5 Ways to Cope with Trauma While Living Through It

By: Janet Bayramyan


Since we have been in quarantine for several months now, it’s difficult to understand what our “normal” will look like as many states enter into phases of opening. As counties and states begin to open up, we may experience a duality of emotions. On the one hand, we may be excited that our favorite restaurants and beaches are opening up. On the other hand, we may also feel concerned about our safety and health with establishments opening up too soon. We may also notice the duality of increase and complacency in hypervigilant behaviors such as hand sanitizing, wearing masks and social distancing. Our humanity shows up with this duality of behaviors and emotions.





Our humanity is also showing up as we recognize and fight systemic racism in our world. We are stepping out and protesting for the Black Lives Matter movement and police reform in many cities and states. While we witness and engage in peaceful protesting, there are also instances where protests can get out of hand, and we ourselves experience the trauma of abuse of power, or we witness abuses of power in the news and on social media.


These collective experiences demonstrate that we are in an awakening as a nation and planet.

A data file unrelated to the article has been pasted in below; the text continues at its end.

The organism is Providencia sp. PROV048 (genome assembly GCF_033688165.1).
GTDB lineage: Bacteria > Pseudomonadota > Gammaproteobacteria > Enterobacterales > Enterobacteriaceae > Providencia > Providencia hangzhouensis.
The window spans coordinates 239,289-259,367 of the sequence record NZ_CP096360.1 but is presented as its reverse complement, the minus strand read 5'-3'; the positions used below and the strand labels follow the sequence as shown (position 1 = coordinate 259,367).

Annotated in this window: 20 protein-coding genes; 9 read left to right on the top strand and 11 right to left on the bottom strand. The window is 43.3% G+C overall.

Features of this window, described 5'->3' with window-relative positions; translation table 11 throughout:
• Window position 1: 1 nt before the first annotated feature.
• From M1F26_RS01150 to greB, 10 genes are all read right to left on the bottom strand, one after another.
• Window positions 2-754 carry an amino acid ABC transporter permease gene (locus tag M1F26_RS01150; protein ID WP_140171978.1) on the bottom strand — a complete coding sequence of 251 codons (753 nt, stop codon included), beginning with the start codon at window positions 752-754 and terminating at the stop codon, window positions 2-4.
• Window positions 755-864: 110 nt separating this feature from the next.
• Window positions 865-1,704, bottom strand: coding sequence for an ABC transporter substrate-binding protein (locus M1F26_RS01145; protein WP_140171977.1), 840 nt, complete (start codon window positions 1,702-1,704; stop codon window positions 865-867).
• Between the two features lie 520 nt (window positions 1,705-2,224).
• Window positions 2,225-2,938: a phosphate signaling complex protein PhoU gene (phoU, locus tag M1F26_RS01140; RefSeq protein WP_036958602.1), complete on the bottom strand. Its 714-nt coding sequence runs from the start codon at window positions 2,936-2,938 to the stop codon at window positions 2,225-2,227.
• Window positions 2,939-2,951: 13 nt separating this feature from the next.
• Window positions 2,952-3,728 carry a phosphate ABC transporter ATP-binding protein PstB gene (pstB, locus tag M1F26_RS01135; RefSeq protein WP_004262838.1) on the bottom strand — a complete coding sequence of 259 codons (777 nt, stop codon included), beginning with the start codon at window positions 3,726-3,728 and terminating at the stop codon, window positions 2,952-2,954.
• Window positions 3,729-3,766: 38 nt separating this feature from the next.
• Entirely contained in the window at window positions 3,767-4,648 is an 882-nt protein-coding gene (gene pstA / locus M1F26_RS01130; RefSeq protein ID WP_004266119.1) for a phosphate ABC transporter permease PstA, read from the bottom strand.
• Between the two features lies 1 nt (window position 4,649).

While awakenings can be positive, it’s important to note that many of us are still in survival mode. Trauma isn’t just experiencing a car accident or some other violent event. Living in this global uncertainty is a trauma in itself. Having an unprepared healthcare system with inadequate resources is a trauma. Remaining isolated, and not being able to touch or hug someone is a trauma, as this takes away our fundamental human need for connection. Whether we realize it or not, going through this collective trauma nationally and internationally does have a significant emotional impact on all of us.


Because of this, we may find our previous unresolved issues are coming back up to the forefront. We can also notice that previous unhealthy behaviors of coping with distress are showing up in our day to day, even when we thought we’d recovered from them. Someone who has been in recovery from alcoholism for years and years may find they are more tempted to have a drink. We may find we are changed, and prefer to work from home instead of out of our office. We may find our anxiety has quelled when we are in quarantine.


Notice there isn’t a right or wrong experience here. We must accept each experience as it arises.